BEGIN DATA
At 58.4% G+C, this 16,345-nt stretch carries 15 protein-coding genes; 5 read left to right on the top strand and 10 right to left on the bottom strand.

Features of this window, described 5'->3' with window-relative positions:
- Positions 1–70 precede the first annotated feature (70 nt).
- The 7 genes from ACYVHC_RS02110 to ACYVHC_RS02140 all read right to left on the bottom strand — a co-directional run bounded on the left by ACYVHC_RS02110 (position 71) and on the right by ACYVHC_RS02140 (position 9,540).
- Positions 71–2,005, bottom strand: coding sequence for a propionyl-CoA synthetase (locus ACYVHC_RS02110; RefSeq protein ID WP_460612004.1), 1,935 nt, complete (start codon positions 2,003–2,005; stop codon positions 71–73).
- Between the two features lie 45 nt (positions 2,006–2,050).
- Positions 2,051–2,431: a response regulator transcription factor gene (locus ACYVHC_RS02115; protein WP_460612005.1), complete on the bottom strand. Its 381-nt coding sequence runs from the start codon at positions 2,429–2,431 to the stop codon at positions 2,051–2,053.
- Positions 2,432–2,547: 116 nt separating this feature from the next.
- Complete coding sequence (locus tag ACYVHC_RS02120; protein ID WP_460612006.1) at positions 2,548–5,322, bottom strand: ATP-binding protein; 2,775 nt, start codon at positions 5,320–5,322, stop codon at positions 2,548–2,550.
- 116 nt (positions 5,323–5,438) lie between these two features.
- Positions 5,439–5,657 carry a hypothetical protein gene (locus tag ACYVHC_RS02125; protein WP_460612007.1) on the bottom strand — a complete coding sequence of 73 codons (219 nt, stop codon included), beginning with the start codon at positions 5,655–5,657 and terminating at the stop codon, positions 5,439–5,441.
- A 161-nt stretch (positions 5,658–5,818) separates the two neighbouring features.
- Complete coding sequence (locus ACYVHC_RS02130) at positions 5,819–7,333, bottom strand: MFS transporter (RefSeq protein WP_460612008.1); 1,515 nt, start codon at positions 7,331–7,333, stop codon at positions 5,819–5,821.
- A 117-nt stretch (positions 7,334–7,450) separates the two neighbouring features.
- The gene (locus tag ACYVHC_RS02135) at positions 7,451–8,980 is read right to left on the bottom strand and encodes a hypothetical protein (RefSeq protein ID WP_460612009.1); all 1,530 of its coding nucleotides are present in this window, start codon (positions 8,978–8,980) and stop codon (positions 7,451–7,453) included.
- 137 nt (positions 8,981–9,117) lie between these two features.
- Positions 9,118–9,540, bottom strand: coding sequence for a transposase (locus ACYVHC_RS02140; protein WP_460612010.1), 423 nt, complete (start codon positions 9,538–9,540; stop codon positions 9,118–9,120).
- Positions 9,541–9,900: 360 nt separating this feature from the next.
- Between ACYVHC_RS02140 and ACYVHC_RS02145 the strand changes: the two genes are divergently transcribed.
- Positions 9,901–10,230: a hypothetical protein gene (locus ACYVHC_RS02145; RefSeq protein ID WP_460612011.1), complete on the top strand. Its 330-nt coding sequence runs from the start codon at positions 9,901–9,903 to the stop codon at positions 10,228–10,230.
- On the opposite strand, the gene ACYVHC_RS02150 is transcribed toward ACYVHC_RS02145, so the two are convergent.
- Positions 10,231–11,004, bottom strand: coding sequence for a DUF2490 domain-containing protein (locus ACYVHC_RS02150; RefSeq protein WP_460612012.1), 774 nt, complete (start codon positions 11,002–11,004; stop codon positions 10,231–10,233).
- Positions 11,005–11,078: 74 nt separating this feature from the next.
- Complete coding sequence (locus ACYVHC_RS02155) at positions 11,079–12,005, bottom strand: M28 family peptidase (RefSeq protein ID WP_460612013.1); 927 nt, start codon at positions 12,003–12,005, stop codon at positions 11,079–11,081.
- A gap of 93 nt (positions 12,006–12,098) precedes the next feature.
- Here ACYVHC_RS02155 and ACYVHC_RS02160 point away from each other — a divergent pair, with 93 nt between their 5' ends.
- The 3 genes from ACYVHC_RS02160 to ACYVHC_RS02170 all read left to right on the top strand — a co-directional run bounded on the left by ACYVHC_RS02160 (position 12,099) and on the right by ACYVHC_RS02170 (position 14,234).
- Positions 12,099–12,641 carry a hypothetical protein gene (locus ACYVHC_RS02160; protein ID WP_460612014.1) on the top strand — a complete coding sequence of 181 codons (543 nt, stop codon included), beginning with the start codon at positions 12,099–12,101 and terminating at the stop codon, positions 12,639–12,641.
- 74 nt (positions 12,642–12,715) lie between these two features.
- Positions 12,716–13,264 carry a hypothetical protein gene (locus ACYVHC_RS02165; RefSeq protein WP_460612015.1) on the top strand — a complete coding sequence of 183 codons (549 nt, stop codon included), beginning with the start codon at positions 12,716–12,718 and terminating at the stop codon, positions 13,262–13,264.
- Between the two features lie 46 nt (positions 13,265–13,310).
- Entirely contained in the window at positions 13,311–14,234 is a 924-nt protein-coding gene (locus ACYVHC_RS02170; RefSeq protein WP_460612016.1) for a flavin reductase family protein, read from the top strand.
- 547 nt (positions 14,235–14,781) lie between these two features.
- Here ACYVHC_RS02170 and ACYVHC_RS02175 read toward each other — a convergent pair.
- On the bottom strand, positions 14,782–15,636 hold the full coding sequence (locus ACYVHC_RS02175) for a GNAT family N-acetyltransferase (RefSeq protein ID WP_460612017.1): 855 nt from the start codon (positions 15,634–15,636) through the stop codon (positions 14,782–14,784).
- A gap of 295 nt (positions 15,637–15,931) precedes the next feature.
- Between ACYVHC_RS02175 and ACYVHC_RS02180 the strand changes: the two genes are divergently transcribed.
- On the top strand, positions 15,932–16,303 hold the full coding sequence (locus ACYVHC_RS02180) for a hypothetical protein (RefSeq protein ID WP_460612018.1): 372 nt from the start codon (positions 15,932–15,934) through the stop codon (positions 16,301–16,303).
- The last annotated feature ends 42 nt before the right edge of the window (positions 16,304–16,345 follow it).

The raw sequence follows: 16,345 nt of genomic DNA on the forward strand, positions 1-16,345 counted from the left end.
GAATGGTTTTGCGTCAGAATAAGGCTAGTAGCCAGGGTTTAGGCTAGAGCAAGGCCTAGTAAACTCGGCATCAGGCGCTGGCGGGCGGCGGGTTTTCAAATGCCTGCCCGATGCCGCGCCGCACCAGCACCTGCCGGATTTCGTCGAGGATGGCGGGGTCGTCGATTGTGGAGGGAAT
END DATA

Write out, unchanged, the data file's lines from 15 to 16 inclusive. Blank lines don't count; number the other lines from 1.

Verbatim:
- The gene (locus tag ACYVHC_RS02135) at positions 7,451–8,980 is read right to left on the bottom strand and encodes a hypothetical protein (RefSeq protein ID WP_460612009.1); all 1,530 of its coding nucleotides are present in this window, start codon (positions 8,978–8,980) and stop codon (positions 7,451–7,453) included.
- 137 nt (positions 8,981–9,117) lie between these two features.